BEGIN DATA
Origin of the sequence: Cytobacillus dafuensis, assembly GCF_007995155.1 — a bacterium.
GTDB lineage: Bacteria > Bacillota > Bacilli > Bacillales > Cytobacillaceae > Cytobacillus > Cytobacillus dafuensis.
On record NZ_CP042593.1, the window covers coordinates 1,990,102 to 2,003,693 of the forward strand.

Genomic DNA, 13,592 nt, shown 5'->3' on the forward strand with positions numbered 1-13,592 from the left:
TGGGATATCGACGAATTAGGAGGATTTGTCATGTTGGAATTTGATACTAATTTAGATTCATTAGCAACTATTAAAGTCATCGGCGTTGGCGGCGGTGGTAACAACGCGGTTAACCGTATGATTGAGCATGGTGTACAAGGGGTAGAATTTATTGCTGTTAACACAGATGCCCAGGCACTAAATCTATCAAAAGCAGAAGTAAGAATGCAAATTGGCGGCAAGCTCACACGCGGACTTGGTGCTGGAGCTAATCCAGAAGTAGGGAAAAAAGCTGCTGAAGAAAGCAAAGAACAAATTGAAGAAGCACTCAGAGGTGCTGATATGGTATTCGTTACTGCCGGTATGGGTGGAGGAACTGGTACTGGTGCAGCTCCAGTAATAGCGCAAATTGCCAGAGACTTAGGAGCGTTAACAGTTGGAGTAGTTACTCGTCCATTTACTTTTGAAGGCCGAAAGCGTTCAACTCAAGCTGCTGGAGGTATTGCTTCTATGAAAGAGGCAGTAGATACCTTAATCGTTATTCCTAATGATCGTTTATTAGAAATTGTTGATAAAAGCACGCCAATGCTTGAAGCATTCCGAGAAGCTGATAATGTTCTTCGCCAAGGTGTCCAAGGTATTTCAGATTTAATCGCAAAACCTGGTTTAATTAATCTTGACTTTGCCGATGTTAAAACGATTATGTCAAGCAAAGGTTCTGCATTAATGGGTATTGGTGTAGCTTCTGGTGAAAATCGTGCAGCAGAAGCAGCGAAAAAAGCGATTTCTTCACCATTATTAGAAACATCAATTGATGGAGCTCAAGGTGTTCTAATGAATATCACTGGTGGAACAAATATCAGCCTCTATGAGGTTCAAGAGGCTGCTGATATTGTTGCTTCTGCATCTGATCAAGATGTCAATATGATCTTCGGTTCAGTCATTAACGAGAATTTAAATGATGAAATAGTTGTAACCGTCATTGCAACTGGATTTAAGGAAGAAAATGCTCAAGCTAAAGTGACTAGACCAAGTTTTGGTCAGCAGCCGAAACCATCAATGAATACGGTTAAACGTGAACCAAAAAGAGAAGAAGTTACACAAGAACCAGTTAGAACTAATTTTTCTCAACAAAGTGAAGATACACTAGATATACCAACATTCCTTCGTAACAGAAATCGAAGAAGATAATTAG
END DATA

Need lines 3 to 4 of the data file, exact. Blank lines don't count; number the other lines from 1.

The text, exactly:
On record NZ_CP042593.1, the window covers coordinates 1,990,102 to 2,003,693 of the forward strand.

Genomic DNA, 13,592 nt, shown 5'->3' on the forward strand with positions numbered 1-13,592 from the left: